From April 14 to 16, 2011, a powerful weather system moved across the U.S. Midwest, South and East, spawning severe storms and nearly 250 tornadoes and resulting in widespread destruction and dozens of fatalities. The Atmospheric Infrared Sounder (AIRS) instrument on NASA's Aqua satellite captured an infrared image of the storms on April 16, 2011, at 18:29 UTC (2:29 p.m. EDT). The image showed very cold, high cloud tops of the strong thunderstorms that spawned tornadoes in North Carolina and Virginia. The coldest cloud tops (purple) indicated the strongest storms. Temperatures in those clouds were as cold as or colder than minus 63 degrees Fahrenheit/minus 52 degrees Celsius.
NOAA's Storm Prediction Center noted that the system generated 243 tornadoes in 13 states between April 14-16. According to the Weather Channel, the weather system generated 29 tornadoes on April 14 across the states of Oklahoma, Kansas, Arkansas and Texas. As the storm moved east, 73 tornadoes touched down in Alabama, Mississippi, Illinois, Arkansas, Kentucky, Missouri and Louisiana on April 15. On Saturday, April 16, 51 tornadoes were reported in North Carolina, Virginia, South Carolina, Alabama, Georgia and Maryland. Alabama, Mississippi, North Carolina and Virginia have all declared a state of emergency.
When the front swept through North Carolina on Saturday, April 16, the National Weather Service confirmed six tornadoes hit the central part of the state. Reports of tornadoes came from Alamance, Cumberland, Lee, Person and Wake counties. The National Weather Service in North Carolina has confirmed the strength of six different tornadoes that hit the state during the outbreak. They are working on confirming other possible tornadoes, as teams survey more damaged areas in the state. Two of the tornadoes were powerful EF3s with estimated winds near 160 miles per hour. One of those tornadoes traveled through Hoke, Cumberland and Harnett counties while the other powerhouse traveled through Lee and Wake counties causing damage in their wake. The two EF3s had paths that stretched more than 60 miles, according to the National Weather Service. A less powerful, but destructive EF2 tornado tracked through Wilson County, while EF1s affected Johnston and southeastern Cumberland and Sampson County. Person County had a touchdown of an EF0 twister.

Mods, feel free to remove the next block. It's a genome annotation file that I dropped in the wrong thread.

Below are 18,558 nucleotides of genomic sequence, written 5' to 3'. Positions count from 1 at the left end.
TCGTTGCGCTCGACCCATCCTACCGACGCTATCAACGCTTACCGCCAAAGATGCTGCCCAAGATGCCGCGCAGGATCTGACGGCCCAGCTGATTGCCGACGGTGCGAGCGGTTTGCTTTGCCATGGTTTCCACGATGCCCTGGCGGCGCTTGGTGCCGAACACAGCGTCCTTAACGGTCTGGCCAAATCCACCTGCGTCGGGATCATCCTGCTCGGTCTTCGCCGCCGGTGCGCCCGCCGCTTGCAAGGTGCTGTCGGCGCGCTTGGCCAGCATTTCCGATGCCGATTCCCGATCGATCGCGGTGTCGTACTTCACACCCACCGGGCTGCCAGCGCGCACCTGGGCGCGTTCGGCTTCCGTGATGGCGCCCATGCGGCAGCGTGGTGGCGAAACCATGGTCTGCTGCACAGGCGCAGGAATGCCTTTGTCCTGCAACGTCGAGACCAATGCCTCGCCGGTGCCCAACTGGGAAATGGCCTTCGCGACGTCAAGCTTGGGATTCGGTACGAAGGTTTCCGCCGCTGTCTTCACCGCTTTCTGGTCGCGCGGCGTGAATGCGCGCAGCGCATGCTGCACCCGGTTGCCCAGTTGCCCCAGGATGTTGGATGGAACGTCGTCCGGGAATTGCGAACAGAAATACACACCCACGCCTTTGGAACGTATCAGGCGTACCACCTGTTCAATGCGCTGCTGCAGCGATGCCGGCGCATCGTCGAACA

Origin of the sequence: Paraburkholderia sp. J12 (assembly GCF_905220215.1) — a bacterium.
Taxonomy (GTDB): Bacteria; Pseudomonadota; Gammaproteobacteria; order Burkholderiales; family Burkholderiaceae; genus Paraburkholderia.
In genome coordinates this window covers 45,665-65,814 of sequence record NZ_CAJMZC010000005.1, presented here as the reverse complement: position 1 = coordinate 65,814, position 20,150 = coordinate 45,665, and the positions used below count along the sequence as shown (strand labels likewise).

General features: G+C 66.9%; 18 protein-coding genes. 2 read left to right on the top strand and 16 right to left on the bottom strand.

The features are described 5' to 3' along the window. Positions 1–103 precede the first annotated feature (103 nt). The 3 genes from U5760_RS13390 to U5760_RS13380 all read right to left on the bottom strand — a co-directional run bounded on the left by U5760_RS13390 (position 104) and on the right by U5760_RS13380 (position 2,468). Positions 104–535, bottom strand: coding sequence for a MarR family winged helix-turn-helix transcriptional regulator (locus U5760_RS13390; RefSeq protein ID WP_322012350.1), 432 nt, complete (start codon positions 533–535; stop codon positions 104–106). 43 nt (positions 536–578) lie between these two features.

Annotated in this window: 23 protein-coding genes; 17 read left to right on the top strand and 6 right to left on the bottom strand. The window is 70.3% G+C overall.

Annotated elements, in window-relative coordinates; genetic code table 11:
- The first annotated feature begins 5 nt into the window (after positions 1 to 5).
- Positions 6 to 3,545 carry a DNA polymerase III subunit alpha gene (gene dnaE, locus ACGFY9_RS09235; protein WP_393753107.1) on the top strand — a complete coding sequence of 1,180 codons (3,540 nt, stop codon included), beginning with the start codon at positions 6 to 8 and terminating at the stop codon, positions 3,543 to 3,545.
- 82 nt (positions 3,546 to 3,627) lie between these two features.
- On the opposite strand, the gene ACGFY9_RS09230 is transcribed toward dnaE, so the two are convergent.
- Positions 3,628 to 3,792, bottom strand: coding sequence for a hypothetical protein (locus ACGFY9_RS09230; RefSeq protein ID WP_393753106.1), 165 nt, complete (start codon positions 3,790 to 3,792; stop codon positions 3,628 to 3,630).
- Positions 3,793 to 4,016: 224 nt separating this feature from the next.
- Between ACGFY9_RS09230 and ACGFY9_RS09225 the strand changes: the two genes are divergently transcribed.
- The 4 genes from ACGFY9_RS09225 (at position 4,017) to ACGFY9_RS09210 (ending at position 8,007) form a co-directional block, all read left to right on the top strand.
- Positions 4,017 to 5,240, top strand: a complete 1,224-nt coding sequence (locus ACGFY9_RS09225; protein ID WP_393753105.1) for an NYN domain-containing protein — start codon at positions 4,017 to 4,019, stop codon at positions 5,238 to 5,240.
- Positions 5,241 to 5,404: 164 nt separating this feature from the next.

The Atmospheric Infrared Sounder, AIRS, in conjunction with the Advanced Microwave Sounding Unit, AMSU, senses emitted infrared and microwave radiation from Earth to provide a three-dimensional look at Earth's weather and climate. Working in tandem, the two instruments make simultaneous observations all the way down to Earth's surface, even in the presence of heavy clouds. With more than 2,000 channels sensing different regions of the atmosphere, the system creates a global, three-dimensional map of atmospheric temperature and humidity, cloud amounts and heights, greenhouse gas concentrations, and many other atmospheric phenomena. Launched into Earth orbit in 2002, the AIRS and AMSU instruments fly onboard NASA's Aqua spacecraft and are managed by NASA's Jet Propulsion Laboratory in Pasadena, Calif., under contract to NASA. JPL is a division of the California Institute of Technology in Pasadena.
More information about AIRS can be found at http://airs.jpl.nasa.gov.